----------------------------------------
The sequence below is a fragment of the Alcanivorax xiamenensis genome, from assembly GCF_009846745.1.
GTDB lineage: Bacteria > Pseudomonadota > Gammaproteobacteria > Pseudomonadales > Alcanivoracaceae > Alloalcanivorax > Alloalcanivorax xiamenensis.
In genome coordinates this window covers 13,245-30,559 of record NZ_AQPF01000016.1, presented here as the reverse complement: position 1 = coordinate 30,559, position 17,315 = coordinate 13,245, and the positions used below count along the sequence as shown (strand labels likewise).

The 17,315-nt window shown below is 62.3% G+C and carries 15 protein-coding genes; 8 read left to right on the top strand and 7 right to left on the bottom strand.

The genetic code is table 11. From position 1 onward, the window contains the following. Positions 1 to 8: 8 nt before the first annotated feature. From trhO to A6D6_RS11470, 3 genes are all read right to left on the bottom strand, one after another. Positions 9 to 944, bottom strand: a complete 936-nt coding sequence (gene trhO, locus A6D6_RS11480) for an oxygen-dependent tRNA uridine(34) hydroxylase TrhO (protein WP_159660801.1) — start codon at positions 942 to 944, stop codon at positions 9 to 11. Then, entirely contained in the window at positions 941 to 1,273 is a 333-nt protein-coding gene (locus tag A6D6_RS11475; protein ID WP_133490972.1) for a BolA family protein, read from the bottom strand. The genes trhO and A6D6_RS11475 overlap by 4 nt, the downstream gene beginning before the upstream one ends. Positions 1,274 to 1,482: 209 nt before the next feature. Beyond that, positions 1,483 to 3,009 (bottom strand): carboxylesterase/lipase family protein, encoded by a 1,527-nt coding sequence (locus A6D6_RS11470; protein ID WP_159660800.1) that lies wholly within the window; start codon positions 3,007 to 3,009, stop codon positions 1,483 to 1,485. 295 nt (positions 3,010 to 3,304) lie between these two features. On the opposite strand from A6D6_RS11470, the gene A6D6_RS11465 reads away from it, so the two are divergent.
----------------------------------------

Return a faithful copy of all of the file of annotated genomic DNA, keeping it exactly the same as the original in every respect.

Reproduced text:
The sequence below is a fragment of the Alcanivorax xiamenensis genome, from assembly GCF_009846745.1.
GTDB lineage: Bacteria > Pseudomonadota > Gammaproteobacteria > Pseudomonadales > Alcanivoracaceae > Alloalcanivorax > Alloalcanivorax xiamenensis.
In genome coordinates this window covers 13,245-30,559 of record NZ_AQPF01000016.1, presented here as the reverse complement: position 1 = coordinate 30,559, position 17,315 = coordinate 13,245, and the positions used below count along the sequence as shown (strand labels likewise).

The 17,315-nt window shown below is 62.3% G+C and carries 15 protein-coding genes; 8 read left to right on the top strand and 7 right to left on the bottom strand.

The genetic code is table 11. From position 1 onward, the window contains the following. Positions 1 to 8: 8 nt before the first annotated feature. From trhO to A6D6_RS11470, 3 genes are all read right to left on the bottom strand, one after another. Positions 9 to 944, bottom strand: a complete 936-nt coding sequence (gene trhO, locus A6D6_RS11480) for an oxygen-dependent tRNA uridine(34) hydroxylase TrhO (protein WP_159660801.1) — start codon at positions 942 to 944, stop codon at positions 9 to 11. Then, entirely contained in the window at positions 941 to 1,273 is a 333-nt protein-coding gene (locus tag A6D6_RS11475; protein ID WP_133490972.1) for a BolA family protein, read from the bottom strand. The genes trhO and A6D6_RS11475 overlap by 4 nt, the downstream gene beginning before the upstream one ends. Positions 1,274 to 1,482: 209 nt before the next feature. Beyond that, positions 1,483 to 3,009 (bottom strand): carboxylesterase/lipase family protein, encoded by a 1,527-nt coding sequence (locus A6D6_RS11470; protein ID WP_159660800.1) that lies wholly within the window; start codon positions 3,007 to 3,009, stop codon positions 1,483 to 1,485. 295 nt (positions 3,010 to 3,304) lie between these two features. On the opposite strand from A6D6_RS11470, the gene A6D6_RS11465 reads away from it, so the two are divergent.